Dr. Larry Richard: 10:03
Sure. So for those of your listeners that know the Myers-Briggs , they may recall that the Myers-Briggs has four polar scales and those four scales, if you take one of each scale, you have 16 possible permutations extrovert, you know, versus introvert, sensing versus intuiting and so forth. And those 16 possibilities are always reported in a type table that is always laid out exactly the same. And if the universe were very uniform, you would expect six and a quarter percent of the population to score each of the 16 types that would add up to exactly a hundred, but of course, life is messier than that. It doesn't work out that way. And some of them like ISTJ introverted sensing thinking judging, and the top left corner occurs much more frequently in the population than other types and some occur very infrequently. Like INTJ , um, it's about 2% of the population. So when I studied lawyers, I expected to find that the lawyers were distributed like the general public. And the first trait that I looked at is the, the highest distribution, which was ISTJ. There were about 17% of US men were ISTJ's, and we had about the same proportion of lawyers. So it's a one-to-one. In other words, just as many ISTJ's go into men that go into law as there are in the general public. When I look at the INTJ, only changing one letter changes to a very, very dramatically different outcome, 2% in the general population, 15% of lawyers, this was just stunning. It's really , um, if I recall it's been a while since I looked at my dissertation data, I think it was 13% men and 15% of women. So this is a very, very lopsided, atypical outcome. And what it shows us is that the people who go into law really have a proclivity for a certain personality style. And they're very different from the general public that's one example of how they're different. There are a number of other ways that they're different, but I looked at the overall distribution of lawyer scores, and I was quite stunned to see how different they were from the public and how similar they were to each other. So another Myers-Briggs example , the last two letters of a person's type are either thinker versus feeler (T versus F) and judging versus perceiving (J versus P) w hile in the general population. The four possible pairings are about 2 5% o f each. But among lawyers, 50% of the lawyers in my study w ere thinking, judging (TJ) that w ould be ISTJ, ESTJ, INTJ, ENTJ, 50% of lawyers had a TJ score. That's just unheard of, and you look at that and you say, what is it about the law that attracts people like that? Well, fast forward , I gathered those data in the early nineties, so fast forward almost 30 years, it hasn't changed. The same people are still graduating law school , still going to law school, still getting into the practice of law. It's a very stable quality that's attracting these atypical lawyers. And it turns out that to be a good lawyer, there are certain personality qualities that self-select. So what we measured, for example, law students in their first year of law school, they already show these proclivities, these preferences for atypical traits, people who are not like the general public, who are like lawyers, tend to apply to law school and go to law school. And then the few that aren't like lawyers drop out at a predictably higher rate from law school than people who are like lawyers. So during the law school experience over the three years of training, it further concentrates the herd into people who look more like these outliers. And I've now since that original dissertation study in the nineties, I've now used about 15 other assessment tools, including my favorite, the Caliper profile, and all of the assessment tools. They all show the same basic story, which is lawyers are different from other people, and they're very similar to each other. And the qualities that make them different, make it helpful for practicing high quality law, but there's a catch. It also makes it a little more challenging for them to be good in other what let's call it, newer roles that they play, like being a leader, being a mentor, being a colleague, being a Rainmaker.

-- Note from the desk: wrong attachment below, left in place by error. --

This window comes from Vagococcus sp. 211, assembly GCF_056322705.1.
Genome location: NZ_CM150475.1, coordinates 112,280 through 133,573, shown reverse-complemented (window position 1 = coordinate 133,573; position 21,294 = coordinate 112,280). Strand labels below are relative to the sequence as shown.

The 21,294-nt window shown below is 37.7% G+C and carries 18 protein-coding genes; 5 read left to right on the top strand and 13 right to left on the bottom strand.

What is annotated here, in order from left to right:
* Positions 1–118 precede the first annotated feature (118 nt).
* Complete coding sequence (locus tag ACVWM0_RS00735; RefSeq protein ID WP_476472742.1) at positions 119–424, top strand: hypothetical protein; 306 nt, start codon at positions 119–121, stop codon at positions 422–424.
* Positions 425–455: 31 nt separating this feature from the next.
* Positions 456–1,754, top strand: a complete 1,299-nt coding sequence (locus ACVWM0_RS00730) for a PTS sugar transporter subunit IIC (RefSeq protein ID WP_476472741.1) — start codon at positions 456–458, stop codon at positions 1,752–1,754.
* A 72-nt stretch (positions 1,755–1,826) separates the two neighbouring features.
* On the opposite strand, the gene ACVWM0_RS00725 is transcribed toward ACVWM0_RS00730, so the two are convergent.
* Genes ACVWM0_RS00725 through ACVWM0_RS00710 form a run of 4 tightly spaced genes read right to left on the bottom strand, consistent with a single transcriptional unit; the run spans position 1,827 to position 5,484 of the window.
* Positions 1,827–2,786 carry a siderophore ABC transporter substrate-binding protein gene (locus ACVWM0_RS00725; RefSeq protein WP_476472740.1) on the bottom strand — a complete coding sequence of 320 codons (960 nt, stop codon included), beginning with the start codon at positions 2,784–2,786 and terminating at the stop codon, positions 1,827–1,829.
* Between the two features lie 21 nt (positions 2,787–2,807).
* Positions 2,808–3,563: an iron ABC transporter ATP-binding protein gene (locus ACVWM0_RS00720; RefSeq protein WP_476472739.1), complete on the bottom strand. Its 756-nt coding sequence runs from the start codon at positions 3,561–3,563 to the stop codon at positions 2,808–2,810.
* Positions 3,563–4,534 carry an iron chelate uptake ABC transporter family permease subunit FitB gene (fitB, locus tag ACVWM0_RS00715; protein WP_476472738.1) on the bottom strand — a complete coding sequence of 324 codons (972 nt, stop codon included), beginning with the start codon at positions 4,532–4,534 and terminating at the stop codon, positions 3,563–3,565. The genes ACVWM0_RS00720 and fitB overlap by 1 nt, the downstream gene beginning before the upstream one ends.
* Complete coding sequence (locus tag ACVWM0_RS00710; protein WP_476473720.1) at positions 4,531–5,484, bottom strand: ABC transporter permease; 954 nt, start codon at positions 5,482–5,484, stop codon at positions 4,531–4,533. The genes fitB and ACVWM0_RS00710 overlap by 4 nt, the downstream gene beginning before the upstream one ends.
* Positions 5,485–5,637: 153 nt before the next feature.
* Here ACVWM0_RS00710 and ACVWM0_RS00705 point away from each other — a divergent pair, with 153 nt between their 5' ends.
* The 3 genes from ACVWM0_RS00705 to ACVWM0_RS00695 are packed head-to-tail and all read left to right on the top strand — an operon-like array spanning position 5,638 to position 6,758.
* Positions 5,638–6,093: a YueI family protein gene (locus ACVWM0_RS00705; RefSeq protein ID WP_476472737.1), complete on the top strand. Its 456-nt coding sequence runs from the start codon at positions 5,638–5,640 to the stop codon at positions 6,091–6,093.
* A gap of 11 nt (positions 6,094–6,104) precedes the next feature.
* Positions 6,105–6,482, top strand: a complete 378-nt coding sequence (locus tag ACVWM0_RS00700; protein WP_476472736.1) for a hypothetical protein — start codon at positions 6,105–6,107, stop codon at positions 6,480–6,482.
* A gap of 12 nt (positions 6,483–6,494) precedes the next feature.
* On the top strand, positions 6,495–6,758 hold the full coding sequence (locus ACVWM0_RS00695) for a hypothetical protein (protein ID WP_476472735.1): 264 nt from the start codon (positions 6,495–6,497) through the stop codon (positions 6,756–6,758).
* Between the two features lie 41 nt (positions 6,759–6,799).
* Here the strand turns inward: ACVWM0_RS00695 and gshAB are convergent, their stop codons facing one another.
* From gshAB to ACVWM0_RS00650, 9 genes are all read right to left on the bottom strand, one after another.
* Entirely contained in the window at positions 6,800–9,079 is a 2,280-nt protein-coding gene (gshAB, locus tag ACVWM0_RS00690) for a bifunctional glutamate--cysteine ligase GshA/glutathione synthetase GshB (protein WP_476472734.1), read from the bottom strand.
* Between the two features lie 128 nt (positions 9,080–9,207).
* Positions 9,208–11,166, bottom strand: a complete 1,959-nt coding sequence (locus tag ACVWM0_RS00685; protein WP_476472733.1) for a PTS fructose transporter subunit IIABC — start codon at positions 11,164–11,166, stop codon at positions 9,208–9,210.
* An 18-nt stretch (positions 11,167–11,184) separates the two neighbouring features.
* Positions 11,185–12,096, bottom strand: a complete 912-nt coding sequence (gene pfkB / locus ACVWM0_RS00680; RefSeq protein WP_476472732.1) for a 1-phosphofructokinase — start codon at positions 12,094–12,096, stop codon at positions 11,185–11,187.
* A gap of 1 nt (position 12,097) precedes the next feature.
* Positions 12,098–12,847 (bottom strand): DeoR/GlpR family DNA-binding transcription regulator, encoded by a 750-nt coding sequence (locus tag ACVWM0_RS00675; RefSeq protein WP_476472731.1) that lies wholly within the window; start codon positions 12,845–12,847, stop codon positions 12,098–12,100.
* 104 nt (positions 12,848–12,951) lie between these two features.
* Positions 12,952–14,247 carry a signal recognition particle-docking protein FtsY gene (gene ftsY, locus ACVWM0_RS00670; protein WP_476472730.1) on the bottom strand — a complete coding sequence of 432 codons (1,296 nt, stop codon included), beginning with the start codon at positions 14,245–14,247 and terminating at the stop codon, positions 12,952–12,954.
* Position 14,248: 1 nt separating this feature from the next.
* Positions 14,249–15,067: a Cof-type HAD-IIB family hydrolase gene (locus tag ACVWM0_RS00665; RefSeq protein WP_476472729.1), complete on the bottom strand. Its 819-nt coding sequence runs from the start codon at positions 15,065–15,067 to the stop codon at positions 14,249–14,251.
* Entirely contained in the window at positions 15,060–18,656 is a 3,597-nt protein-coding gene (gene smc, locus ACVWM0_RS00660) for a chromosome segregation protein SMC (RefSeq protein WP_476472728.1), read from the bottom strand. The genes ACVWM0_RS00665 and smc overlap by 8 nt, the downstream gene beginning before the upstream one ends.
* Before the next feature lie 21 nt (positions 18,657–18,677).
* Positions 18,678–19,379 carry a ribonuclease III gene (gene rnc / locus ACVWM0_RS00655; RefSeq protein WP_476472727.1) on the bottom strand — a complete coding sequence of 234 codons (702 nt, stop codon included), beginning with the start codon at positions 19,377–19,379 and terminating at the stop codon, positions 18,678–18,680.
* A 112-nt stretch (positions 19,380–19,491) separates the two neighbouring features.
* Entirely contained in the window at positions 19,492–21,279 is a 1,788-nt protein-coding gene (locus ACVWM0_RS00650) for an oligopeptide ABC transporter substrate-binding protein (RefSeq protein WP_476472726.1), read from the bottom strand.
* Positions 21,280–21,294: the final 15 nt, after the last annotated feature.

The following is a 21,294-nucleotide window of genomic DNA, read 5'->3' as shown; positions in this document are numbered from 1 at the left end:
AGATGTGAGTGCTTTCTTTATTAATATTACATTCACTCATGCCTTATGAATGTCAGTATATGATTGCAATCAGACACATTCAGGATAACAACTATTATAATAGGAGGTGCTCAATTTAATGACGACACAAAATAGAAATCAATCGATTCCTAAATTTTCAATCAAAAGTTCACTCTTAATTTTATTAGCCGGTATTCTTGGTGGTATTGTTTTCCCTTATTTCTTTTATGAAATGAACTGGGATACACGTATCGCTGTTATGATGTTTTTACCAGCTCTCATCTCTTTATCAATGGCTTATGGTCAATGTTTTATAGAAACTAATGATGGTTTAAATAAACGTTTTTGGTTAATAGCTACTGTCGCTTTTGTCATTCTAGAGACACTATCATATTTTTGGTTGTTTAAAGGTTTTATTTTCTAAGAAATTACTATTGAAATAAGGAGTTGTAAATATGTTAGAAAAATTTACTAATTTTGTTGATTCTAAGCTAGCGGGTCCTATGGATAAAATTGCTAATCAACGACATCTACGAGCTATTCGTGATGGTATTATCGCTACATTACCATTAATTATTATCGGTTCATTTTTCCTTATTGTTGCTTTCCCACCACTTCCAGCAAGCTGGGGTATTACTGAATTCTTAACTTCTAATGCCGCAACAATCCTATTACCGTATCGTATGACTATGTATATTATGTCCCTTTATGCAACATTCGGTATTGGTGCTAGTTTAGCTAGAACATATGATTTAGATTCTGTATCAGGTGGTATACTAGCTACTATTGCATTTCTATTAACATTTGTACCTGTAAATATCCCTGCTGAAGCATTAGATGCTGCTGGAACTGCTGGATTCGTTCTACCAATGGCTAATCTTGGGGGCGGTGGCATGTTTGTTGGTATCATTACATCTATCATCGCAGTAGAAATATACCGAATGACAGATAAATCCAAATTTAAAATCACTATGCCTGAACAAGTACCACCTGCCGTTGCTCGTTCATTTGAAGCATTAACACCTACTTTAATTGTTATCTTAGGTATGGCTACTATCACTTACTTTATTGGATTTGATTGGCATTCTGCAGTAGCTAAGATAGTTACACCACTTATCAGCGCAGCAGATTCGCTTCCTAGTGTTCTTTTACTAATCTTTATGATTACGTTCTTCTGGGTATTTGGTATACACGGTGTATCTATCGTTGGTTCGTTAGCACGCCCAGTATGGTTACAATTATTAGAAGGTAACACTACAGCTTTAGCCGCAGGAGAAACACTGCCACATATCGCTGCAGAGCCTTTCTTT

Troy Blaser: 15:40
That makes sense. What are some of those challenges? So those they're kind of people-related challenges inside of a, of a law firm, which is an organization like lots of other organizations, people might find themselves in, like you say, those lawyers they're going to have to practice law, but they also have to adopt some of those leadership roles or other kinds of inter-relational roles. What are some of the challenges that you find that are maybe unique to law firms?
Dr. Larry Richard: 16:07